NBB Works to Maintain an Effective, Workable RFS

By Joe Jobe | February 28, 2012

Last year saw one of the most dramatic comebacks of an industry in recent memory. After production volumes dropped by more than half over the past two years, the biodiesel industry hung in there and pulled itself up to more than 300 percent growth in a single year—our first 1 billion gallon year.
But despite record biodiesel production, job creation and billions of dollars of economic activity, the industry still faces challenges ahead. The RFS is an incredibly powerful piece of energy policy but it is still very new and vulnerable to attack.


Recently, two serious legal challenges to the RFS were resolved. The petroleum industry challenge was rejected by the U.S. Supreme Court, and the U.S. District Court dismissed the challenge from the environmental and livestock groups. NBB was an intervener in both cases, fighting for our industry’s position. Now, with no current legal challenges in courts the industry can focus on three areas key to solidifying the RFS: integrity of RINS in the marketplace, biomass-based diesel volumes for 2013 and beyond, and political attacks to the program.


First, we all know that there have been cases of RIN fraud that created invalid RINs in the system, and we at NBB fully understand the difficulties this is creating in our industry. While RIN fraud harmed obligated parties significantly, it has also had adverse effects on the RIN markets. Many medium and small biodiesel producers have been unable to monetize the value of their RINs because of the uncertainty the fraud cases have created. NBB is fully committed to addressing this issue head-on, and we are working as fast as we can to develop both short- and longer-term solutions.


For the near-term, we are exploring interim measures to help NBB members move quickly to monetize the value of their RINs.


For the long-term, NBB Chairman Gary Haer recently appointed a RIN Integrity Task Force that includes representatives from obligated parties, blenders, biodiesel producers and the EPA. The goal of the task force is to formally evaluate the RIN program, identify possible weakness, consider existing RIN integrity programs and options, and identify solutions. To ensure that the RFS remains a workable piece of energy policy it is paramount that obligated parties have confidence within the marketplace in the program’s currency for compliance.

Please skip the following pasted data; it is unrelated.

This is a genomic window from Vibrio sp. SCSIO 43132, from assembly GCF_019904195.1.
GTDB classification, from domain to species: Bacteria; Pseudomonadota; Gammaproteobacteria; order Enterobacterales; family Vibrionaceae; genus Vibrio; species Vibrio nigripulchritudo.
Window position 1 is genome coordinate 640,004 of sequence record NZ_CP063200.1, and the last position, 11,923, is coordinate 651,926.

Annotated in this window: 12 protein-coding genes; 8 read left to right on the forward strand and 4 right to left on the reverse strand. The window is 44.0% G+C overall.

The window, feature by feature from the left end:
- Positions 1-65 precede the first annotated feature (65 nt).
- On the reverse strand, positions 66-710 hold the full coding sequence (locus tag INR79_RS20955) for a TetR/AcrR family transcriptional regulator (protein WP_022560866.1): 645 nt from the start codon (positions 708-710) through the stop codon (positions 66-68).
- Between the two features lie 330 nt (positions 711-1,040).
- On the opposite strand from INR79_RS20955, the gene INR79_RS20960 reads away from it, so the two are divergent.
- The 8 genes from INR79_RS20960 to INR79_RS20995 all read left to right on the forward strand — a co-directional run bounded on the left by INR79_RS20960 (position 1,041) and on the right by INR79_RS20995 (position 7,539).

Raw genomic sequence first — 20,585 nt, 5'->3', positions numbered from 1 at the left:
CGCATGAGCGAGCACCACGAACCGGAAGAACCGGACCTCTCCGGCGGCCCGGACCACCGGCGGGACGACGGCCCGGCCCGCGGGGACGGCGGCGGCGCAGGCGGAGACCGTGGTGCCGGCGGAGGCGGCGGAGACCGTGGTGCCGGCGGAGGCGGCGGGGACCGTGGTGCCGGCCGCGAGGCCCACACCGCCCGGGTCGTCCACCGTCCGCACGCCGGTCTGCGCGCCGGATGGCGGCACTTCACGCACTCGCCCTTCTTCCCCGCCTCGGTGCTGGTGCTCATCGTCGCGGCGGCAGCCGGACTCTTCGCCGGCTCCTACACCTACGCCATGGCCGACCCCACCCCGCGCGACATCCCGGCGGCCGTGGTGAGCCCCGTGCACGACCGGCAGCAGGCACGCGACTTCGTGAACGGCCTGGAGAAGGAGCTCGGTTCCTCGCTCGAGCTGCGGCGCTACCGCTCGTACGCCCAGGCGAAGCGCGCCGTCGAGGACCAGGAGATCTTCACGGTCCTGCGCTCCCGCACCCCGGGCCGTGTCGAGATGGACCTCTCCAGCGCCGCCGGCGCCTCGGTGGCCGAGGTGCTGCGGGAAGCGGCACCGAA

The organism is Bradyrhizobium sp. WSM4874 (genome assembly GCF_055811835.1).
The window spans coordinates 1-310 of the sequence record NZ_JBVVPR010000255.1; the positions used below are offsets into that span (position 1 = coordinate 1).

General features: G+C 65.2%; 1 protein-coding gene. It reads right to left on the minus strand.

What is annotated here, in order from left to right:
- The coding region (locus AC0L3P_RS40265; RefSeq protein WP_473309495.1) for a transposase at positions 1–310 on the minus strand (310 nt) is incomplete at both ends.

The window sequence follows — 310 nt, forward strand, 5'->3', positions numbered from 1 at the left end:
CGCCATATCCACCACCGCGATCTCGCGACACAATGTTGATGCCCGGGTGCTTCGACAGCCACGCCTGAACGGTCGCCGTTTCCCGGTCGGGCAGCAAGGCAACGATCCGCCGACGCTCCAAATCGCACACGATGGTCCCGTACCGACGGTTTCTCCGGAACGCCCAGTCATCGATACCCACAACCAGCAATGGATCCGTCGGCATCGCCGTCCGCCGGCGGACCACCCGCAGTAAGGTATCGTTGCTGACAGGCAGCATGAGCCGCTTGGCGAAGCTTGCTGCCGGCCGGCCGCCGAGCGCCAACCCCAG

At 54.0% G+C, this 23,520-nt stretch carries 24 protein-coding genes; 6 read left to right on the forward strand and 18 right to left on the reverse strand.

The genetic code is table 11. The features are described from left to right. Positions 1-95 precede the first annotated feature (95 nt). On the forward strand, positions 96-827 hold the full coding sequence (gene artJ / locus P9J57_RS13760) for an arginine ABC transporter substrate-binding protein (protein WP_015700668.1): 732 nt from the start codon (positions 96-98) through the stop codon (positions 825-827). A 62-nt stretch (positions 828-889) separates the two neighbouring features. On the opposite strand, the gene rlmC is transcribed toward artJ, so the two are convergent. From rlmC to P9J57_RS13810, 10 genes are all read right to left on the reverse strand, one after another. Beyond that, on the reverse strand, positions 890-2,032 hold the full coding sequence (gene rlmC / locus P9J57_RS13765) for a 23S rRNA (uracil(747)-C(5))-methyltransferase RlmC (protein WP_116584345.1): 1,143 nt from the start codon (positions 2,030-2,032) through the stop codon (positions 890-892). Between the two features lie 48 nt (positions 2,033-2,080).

The main driver for biodiesel gallons within the RFS has been, and likely will continue to be, the biomass-based diesel category. As many of you know, the EPA in December delayed its proposed volume increase for the 2013 volumes. With the agency having the authority to grow the biomass-based diesel category above 1 billion gallons for 2013 and beyond, NBB ratcheted up its grassroots advocacy campaign this winter.


NBB members hit Capitol Hill in February for a fly-in to meet with lawmakers and key administration officials, nearly 1,600 letters were generated and sent to Washington from the National Biodiesel Conference, and NBB staff continue to have daily meetings on the Hill with representatives from EPA, the Office of Management and Budget, USDA, the White House, and members of the House and Senate. The decision on the 2013 volumes could potentially set a precedent for future growth for the biodiesel industry and is vitally important in the growth of the industry within the RFS policy framework.


The third challenge that the RFS faces is political attacks. One of the main arguments for political opponents of the RFS is the cost of the program. Opponents argue the costs for the obligated parties to comply are being passed directly to the consumers. While this hasn’t shown to be the case, anything we can do to lower the cost of biodiesel to the obligated parties strengthens the industry’s position, and this includes extension of the biodiesel tax credit.


NBB is absolutely committed to the success and the protection of the RFS as our top priority. That means that everything we do is supportive of that objective including government affairs efforts on RIN integrity, biomass-based diesel volume obligations, the biodiesel tax incentive, as well as efforts within our communications, technical, sustainability, fuel quality or other programs.


Last year demonstrated that the RFS is a successful policy and that it works in achieving what Congress intended, which is to stimulate the production of clean, American-made renewable fuels. But despite the successes of the first year of the program for the biodiesel industry, it is clear that the RFS will have its challenges today and in the future.

Joe Jobe, CEO, National Biodiesel Board

 
 
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